Quick side note: All of this was done walking, which easily fits into the 5 hours it took us. You can get many free tours, starting from the Bellavista museum or at Plaza des Armas. They are great if you want to know more, but of course not really free. 😉 They follow almost exactly the same route we did, but usually do that split into 2 segments of 3+hours each.
We relaxed a bit at the hotel and then headed for Cerro San Christobál to get a sunset view of the city. You can either hike upstairs for free, take the Bellavista Funicular (most expensive and it was out of order when we visited) or the cable car (Teleférico) which is a bit far to the east but quite cheap.
We had already done a lot of walking, so we took the metro and then jumped onto a taxi to get to the Teleférico starting point. The Teleférico does at least one stop in between. Just get a one-way ticket up all the way to the top. The view during the ride is already nice and from the top it is just great.
Visibility wasn’t good – most people recommend to go up just after strong rain so the smog is washed away – but it was still amazing.
Many people also rent bikes to go up. I think that would’ve been an even better idea. It is not *that* steep and probably a really nice bike ride up.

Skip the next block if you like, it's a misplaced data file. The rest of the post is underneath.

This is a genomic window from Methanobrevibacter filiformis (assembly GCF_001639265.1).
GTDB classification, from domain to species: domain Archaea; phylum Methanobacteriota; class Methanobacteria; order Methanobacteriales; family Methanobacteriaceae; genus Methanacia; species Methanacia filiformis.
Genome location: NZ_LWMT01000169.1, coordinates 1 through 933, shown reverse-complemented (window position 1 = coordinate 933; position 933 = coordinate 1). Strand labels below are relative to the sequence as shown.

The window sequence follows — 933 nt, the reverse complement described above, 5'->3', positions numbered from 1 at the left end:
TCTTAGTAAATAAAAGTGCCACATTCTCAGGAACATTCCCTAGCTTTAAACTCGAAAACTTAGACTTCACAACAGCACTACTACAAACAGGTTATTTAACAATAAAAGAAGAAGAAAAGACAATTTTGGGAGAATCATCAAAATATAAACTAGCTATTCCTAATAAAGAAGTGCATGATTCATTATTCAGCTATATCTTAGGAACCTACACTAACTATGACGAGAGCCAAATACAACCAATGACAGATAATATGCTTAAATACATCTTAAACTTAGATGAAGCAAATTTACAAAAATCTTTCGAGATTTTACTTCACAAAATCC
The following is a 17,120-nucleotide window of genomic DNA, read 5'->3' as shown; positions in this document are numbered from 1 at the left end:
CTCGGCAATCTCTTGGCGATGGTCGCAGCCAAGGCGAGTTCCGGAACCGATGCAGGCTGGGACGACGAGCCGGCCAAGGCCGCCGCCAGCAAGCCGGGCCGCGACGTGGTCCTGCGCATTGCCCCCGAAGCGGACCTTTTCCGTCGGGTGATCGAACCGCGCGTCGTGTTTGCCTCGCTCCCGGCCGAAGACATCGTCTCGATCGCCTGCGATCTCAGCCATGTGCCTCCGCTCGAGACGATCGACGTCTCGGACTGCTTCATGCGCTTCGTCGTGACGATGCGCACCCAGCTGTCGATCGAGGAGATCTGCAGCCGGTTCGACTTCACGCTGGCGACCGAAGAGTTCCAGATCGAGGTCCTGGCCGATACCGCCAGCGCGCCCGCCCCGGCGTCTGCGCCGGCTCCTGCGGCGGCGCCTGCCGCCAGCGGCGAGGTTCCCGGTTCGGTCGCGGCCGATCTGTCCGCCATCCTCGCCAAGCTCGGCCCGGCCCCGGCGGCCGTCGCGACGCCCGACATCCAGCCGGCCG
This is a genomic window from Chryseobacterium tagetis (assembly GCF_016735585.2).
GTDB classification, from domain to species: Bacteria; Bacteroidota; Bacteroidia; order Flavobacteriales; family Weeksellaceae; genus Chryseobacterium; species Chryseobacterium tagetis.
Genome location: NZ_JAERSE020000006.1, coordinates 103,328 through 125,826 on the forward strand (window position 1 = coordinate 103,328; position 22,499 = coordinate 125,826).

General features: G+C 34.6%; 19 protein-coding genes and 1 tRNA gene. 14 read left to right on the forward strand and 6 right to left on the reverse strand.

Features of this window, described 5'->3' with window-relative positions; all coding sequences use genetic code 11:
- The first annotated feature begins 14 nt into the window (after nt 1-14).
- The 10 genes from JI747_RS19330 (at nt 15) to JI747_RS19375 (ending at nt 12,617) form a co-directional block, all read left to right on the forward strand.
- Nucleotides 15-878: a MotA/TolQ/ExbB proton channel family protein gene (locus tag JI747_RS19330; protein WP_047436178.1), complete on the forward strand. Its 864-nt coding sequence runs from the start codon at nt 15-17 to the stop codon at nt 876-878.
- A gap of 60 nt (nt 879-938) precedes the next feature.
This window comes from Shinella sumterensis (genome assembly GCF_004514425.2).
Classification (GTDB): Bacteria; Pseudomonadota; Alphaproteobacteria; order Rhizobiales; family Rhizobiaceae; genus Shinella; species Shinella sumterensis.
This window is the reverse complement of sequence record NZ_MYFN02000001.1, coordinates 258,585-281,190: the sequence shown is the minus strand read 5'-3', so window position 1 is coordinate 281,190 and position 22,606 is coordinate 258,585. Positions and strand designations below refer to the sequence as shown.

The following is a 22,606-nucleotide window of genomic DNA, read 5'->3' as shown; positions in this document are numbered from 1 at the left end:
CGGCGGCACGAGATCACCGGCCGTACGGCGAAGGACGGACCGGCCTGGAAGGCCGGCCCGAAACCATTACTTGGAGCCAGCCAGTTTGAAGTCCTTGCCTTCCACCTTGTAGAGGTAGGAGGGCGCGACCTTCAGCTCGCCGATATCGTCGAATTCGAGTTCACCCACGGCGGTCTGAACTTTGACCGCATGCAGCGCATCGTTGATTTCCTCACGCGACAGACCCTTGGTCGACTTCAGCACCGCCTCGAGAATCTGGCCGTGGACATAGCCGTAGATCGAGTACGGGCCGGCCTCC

The park closes quite early. You are okay to stay inside, but there are no lights on the hiking ways and the Teleférico stops at 7:45pm or so. So we did not stay until it was fully dark and, like most people did, went straight down after the sun was gone. The hike down takes less than half an hour and is very easy.
Ended up being back down in Bellavista around 9:30pm and could experience the nightlife there. As I wrote – quite commercial and touristy. Probably fun place to get drunk if you are with lots of friends, but otherwise there are nicer areas to have a more local and cheaper dinner.
We were quite tired and instead opted to go for a small sushi place that was recommended to us for all-you-can eat near our hotel. Actually it was mainly popular for the Wasabi Sour drink they offer.;-)
On the next day we booked a tour to Valparaíso and Vina-del-Mar. You can take a much cheaper public bus there and walk on your own, but I was lazy and wanted the tour, which also stopped at a vineyard on the way. I think it cost like 50.000 per person. Did not search long, you might find cheaper options. Another benefit of the tour is that you get shuttled across Valparaíso. The city is very hilly and not small, so otherwise that’s tough walking all day. There is some leisure time included to walk around on your own in both cities, enough to take pictures. But of course the stops are not always the ones near the best photo spots.
Valparaíso is Unesco world heritage with all the colorful houses, spread over the hills, and again a huge selection of incredible street art all across the city.
It was a major hub and trade port before the opening of the panama canal, as it was one of the last stops before the Magellan Strait. It also houses yet another home of Pablo Neruda.